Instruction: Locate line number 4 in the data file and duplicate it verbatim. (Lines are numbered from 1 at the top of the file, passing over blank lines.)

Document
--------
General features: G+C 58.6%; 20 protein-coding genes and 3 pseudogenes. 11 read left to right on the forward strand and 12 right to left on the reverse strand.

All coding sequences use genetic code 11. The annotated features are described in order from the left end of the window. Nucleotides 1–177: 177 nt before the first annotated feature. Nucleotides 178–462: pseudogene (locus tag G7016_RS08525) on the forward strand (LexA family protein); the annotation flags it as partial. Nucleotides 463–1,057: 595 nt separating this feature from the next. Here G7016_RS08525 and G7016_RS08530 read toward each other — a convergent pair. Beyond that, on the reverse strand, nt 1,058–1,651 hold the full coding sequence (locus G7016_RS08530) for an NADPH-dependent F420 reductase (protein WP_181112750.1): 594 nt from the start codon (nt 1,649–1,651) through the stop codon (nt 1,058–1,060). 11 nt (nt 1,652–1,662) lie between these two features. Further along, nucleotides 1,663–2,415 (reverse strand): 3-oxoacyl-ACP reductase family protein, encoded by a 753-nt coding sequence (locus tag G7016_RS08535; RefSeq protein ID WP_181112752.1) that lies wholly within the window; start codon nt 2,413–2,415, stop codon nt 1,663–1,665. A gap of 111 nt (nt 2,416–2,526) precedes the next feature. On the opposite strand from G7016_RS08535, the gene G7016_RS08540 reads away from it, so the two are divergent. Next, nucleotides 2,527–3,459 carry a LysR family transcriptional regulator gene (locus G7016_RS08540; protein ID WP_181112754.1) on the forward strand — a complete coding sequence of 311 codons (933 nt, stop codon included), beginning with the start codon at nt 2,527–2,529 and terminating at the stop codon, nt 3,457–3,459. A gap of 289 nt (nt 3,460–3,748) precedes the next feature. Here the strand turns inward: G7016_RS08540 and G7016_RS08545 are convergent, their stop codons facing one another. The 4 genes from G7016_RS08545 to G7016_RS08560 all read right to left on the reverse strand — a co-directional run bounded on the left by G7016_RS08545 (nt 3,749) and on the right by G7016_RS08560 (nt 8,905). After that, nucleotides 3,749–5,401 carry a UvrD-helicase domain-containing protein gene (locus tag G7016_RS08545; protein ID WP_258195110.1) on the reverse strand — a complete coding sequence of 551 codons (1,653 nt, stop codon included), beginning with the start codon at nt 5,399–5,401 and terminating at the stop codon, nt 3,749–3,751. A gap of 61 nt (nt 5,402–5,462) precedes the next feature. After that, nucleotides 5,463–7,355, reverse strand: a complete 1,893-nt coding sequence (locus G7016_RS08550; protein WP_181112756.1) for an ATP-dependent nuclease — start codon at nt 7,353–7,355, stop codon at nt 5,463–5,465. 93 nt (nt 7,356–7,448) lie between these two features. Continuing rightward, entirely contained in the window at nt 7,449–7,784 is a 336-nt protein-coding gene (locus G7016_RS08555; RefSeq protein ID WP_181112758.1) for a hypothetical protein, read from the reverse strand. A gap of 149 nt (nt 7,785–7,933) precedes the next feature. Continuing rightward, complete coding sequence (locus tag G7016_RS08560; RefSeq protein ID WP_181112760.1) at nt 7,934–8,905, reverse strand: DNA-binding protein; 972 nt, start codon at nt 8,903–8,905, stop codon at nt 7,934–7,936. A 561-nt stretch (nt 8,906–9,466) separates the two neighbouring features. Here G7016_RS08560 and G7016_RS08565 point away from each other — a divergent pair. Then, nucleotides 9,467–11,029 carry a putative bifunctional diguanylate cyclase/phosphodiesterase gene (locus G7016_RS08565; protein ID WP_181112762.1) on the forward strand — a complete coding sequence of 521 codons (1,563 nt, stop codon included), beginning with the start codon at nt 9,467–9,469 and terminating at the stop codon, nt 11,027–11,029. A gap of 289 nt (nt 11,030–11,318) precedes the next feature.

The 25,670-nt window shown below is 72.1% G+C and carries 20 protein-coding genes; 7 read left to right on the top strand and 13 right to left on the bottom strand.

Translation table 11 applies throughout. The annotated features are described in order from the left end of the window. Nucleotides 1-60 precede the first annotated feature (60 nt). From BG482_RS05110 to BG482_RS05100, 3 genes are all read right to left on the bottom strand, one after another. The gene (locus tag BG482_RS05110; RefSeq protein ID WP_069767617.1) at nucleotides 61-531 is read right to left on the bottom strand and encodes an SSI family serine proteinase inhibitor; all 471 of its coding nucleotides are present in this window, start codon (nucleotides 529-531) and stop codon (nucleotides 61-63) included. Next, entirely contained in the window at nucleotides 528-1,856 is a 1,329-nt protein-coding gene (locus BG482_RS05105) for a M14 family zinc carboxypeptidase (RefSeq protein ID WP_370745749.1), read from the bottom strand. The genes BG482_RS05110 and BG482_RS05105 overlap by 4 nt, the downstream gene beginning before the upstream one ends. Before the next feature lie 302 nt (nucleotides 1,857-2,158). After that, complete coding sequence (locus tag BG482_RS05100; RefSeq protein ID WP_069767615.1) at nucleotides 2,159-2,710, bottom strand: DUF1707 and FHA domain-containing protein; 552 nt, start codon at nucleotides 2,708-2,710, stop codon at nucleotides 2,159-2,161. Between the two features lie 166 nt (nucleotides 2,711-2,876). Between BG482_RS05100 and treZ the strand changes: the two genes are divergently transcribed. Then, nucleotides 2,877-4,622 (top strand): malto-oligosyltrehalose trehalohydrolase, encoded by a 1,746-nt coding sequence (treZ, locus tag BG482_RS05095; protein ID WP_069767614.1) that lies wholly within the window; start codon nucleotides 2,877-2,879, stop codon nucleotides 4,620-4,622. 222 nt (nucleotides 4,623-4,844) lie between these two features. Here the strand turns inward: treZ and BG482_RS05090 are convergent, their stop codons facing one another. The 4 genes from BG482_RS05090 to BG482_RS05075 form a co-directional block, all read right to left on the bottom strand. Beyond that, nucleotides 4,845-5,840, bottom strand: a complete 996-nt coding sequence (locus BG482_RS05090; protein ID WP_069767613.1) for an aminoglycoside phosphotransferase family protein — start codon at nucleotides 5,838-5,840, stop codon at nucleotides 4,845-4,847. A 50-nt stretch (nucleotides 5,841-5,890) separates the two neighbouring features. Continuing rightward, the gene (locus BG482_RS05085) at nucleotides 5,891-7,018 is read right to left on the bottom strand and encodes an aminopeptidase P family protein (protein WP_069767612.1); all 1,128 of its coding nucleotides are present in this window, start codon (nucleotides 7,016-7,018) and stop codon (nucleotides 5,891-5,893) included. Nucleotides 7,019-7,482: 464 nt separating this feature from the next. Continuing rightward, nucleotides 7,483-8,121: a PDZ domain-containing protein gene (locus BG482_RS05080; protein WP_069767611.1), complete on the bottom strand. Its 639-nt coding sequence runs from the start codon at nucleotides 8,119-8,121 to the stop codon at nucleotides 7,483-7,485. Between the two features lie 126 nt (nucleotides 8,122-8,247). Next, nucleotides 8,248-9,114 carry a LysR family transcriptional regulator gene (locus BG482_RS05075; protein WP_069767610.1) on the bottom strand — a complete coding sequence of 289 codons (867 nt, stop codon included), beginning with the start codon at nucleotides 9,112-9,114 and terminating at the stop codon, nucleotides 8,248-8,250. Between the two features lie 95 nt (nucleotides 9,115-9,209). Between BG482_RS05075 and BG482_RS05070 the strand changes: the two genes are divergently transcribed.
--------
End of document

Translation table 11 applies throughout. The annotated features are described in order from the left end of the window. Nucleotides 1-60 precede the first annotated feature (60 nt). From BG482_RS05110 to BG482_RS05100, 3 genes are all read right to left on the bottom strand, one after another. The gene (locus tag BG482_RS05110; RefSeq protein ID WP_069767617.1) at nucleotides 61-531 is read right to left on the bottom strand and encodes an SSI family serine proteinase inhibitor; all 471 of its coding nucleotides are present in this window, start codon (nucleotides 529-531) and stop codon (nucleotides 61-63) included. Next, entirely contained in the window at nucleotides 528-1,856 is a 1,329-nt protein-coding gene (locus BG482_RS05105) for a M14 family zinc carboxypeptidase (RefSeq protein ID WP_370745749.1), read from the bottom strand. The genes BG482_RS05110 and BG482_RS05105 overlap by 4 nt, the downstream gene beginning before the upstream one ends. Before the next feature lie 302 nt (nucleotides 1,857-2,158). After that, complete coding sequence (locus tag BG482_RS05100; RefSeq protein ID WP_069767615.1) at nucleotides 2,159-2,710, bottom strand: DUF1707 and FHA domain-containing protein; 552 nt, start codon at nucleotides 2,708-2,710, stop codon at nucleotides 2,159-2,161. Between the two features lie 166 nt (nucleotides 2,711-2,876). Between BG482_RS05100 and treZ the strand changes: the two genes are divergently transcribed. Then, nucleotides 2,877-4,622 (top strand): malto-oligosyltrehalose trehalohydrolase, encoded by a 1,746-nt coding sequence (treZ, locus tag BG482_RS05095; protein ID WP_069767614.1) that lies wholly within the window; start codon nucleotides 2,877-2,879, stop codon nucleotides 4,620-4,622. 222 nt (nucleotides 4,623-4,844) lie between these two features. Here the strand turns inward: treZ and BG482_RS05090 are convergent, their stop codons facing one another. The 4 genes from BG482_RS05090 to BG482_RS05075 form a co-directional block, all read right to left on the bottom strand. Beyond that, nucleotides 4,845-5,840, bottom strand: a complete 996-nt coding sequence (locus BG482_RS05090; protein ID WP_069767613.1) for an aminoglycoside phosphotransferase family protein — start codon at nucleotides 5,838-5,840, stop codon at nucleotides 4,845-4,847. A 50-nt stretch (nucleotides 5,841-5,890) separates the two neighbouring features. Continuing rightward, the gene (locus BG482_RS05085) at nucleotides 5,891-7,018 is read right to left on the bottom strand and encodes an aminopeptidase P family protein (protein WP_069767612.1); all 1,128 of its coding nucleotides are present in this window, start codon (nucleotides 7,016-7,018) and stop codon (nucleotides 5,891-5,893) included. Nucleotides 7,019-7,482: 464 nt separating this feature from the next. Continuing rightward, nucleotides 7,483-8,121: a PDZ domain-containing protein gene (locus BG482_RS05080; protein WP_069767611.1), complete on the bottom strand. Its 639-nt coding sequence runs from the start codon at nucleotides 8,119-8,121 to the stop codon at nucleotides 7,483-7,485. Between the two features lie 126 nt (nucleotides 8,122-8,247). Next, nucleotides 8,248-9,114 carry a LysR family transcriptional regulator gene (locus BG482_RS05075; protein WP_069767610.1) on the bottom strand — a complete coding sequence of 289 codons (867 nt, stop codon included), beginning with the start codon at nucleotides 9,112-9,114 and terminating at the stop codon, nucleotides 8,248-8,250. Between the two features lie 95 nt (nucleotides 9,115-9,209). Between BG482_RS05075 and BG482_RS05070 the strand changes: the two genes are divergently transcribed.